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A 1994 survey indicated that only 13 health authorities in the UK were purchasing access to dual X-ray absorptiometry (DXA), the most accurate measure of osteoporosis risk. By 1998 the number of centres (including private facilities providing DXA) was 161. All these were sent a questionnaire concerning their activities. 124 (77%) responded, and the survey found that DXA machines operate, on average, for only 3.6 days a week. Funding of and access to diagnostic services for osteoporosis varies greatly. There is clear scope for greater efficiency in the use of existing DXA machines and more equitable access to diagnostic services is required for effective management of osteoporosis.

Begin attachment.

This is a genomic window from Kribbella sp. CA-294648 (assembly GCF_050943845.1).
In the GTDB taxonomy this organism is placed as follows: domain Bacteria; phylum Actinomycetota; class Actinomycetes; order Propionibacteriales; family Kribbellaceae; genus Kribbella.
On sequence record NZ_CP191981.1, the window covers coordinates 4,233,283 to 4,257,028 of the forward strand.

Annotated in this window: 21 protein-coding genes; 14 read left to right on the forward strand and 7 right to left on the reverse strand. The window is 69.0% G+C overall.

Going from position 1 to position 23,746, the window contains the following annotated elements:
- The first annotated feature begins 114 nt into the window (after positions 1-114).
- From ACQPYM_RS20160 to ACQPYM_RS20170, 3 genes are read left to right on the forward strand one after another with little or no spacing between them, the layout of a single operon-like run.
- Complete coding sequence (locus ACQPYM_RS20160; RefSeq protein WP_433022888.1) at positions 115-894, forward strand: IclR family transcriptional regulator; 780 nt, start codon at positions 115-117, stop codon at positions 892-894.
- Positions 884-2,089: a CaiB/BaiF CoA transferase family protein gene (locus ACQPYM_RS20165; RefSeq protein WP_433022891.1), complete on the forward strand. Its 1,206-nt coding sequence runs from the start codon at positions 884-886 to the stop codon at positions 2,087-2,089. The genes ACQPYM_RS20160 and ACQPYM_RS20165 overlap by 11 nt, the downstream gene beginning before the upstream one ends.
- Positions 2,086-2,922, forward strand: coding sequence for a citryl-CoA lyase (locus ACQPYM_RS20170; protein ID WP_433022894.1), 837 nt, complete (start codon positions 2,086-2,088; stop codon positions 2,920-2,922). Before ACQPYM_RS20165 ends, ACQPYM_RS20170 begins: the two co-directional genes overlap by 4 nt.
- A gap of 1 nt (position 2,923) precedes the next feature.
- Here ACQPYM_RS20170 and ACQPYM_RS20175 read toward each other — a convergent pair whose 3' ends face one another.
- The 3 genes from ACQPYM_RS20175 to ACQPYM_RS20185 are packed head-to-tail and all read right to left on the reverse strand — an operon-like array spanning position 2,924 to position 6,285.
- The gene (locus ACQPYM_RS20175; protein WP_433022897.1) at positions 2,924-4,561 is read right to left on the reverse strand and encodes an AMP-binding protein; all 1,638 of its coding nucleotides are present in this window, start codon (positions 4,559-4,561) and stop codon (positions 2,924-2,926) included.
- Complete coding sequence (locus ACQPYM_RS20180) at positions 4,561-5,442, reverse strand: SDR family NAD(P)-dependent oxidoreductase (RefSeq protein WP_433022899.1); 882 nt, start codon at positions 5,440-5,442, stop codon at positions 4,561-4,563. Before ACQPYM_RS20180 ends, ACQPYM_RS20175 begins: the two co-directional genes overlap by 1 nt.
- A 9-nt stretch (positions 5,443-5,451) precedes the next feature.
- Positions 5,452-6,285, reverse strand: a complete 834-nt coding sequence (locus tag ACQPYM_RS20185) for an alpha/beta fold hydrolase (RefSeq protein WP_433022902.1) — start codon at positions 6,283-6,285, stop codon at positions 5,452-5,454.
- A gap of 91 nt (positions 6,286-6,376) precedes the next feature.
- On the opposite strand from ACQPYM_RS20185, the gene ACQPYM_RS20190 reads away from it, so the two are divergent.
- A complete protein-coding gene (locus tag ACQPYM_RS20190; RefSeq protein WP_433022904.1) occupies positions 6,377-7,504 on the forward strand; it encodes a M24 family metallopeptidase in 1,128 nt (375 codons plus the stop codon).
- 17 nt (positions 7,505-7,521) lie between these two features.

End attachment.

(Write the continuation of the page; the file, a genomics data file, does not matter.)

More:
Type

Journal article

Journal

Journal of the Royal Society of Medicine

Publication Date

01/2000

Volume

93

Pages

22 - 24

Addresses

Environmental Epidemiology Unit, Southampton General Hospital, UK. Rosemary.Rowe@bristol.ac.uk

Keywords

Humans, Osteoporosis, Absorptiometry, Photon, Health Care Surveys, Time Factors, Technology Transfer, Hospitals, Public, Contract Services, Referral and Consultation, Health Services Accessibility, United Kingdom